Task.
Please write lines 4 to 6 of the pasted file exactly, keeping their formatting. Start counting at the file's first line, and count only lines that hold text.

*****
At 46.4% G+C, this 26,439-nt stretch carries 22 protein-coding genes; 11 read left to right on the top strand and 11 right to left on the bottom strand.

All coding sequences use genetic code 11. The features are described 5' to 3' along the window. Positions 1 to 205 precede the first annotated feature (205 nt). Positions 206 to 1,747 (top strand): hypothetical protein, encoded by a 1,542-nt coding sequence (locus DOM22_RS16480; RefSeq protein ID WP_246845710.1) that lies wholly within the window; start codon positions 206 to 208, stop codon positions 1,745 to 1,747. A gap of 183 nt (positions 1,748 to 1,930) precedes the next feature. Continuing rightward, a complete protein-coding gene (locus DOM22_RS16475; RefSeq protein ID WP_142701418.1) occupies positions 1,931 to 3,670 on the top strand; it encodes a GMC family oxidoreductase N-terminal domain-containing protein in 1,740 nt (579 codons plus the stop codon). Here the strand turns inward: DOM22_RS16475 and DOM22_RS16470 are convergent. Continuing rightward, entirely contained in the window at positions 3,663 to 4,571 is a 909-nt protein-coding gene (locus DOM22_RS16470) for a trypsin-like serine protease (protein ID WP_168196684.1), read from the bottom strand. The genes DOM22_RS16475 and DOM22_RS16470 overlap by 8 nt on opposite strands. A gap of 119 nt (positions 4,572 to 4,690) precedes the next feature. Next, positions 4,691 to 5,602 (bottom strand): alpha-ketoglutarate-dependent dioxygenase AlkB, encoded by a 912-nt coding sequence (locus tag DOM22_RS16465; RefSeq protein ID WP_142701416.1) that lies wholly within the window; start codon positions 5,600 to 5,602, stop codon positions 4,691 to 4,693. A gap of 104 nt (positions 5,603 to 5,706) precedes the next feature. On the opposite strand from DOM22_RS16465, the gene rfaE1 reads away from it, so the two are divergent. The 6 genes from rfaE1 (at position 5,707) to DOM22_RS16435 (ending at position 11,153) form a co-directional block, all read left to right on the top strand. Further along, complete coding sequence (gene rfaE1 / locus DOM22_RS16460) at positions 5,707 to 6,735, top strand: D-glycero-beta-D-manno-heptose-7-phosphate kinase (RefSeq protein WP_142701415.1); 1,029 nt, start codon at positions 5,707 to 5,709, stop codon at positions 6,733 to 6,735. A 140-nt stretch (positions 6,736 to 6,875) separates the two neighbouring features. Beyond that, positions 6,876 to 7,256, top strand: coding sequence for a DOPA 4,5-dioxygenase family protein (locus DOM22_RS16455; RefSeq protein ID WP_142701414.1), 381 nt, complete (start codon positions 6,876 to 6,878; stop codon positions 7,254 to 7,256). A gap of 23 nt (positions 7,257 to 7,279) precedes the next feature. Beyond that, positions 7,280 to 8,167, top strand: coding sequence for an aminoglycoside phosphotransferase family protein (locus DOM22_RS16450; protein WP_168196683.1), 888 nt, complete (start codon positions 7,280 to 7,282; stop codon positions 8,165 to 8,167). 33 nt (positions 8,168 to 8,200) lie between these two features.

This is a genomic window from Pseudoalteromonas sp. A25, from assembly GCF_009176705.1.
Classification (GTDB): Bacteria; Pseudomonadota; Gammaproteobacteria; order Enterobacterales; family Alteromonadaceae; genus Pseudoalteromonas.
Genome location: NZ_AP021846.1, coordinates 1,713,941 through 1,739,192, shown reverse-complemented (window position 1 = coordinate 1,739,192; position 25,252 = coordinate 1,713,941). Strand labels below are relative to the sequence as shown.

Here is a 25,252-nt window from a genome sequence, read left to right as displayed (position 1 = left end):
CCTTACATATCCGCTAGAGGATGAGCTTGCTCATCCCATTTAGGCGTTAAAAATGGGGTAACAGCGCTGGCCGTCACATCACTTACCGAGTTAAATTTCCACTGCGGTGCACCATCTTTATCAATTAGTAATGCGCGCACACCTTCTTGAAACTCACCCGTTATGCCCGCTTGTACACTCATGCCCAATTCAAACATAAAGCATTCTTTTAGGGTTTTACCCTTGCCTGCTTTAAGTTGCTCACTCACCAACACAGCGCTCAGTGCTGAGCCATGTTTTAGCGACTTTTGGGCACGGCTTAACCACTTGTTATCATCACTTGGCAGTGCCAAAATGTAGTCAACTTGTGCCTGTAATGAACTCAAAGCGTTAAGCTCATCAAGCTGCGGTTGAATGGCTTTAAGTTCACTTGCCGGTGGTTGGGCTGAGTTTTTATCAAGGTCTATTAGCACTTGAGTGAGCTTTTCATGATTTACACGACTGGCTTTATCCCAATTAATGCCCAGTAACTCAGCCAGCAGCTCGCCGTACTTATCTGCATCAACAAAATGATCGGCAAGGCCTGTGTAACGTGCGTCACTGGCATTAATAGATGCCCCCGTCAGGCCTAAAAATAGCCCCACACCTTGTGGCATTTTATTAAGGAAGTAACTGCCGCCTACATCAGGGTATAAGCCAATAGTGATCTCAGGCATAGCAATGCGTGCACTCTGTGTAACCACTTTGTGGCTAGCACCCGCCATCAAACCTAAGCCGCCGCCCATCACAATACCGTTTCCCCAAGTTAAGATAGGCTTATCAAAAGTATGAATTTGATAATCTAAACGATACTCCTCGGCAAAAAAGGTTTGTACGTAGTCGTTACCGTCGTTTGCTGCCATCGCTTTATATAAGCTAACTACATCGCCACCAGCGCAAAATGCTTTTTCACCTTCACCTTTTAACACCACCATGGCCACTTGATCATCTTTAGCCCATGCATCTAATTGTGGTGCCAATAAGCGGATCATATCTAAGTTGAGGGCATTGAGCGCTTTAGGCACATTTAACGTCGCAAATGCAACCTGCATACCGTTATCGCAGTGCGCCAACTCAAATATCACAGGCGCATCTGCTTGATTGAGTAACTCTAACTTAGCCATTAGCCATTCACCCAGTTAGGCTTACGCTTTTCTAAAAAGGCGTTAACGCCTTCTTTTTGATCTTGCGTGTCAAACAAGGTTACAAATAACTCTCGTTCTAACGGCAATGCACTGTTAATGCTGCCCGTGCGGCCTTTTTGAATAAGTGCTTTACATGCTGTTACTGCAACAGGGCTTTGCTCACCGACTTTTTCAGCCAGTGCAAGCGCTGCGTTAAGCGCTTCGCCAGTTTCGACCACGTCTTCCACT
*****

Classification (GTDB): Bacteria; Pseudomonadota; Gammaproteobacteria; order Enterobacterales; family Alteromonadaceae; genus Pseudoalteromonas.
Genome location: NZ_AP021846.1, coordinates 1,713,941 through 1,739,192, shown reverse-complemented (window position 1 = coordinate 1,739,192; position 25,252 = coordinate 1,713,941). Strand labels below are relative to the sequence as shown.

Here is a 25,252-nt window from a genome sequence, read left to right as displayed (position 1 = left end):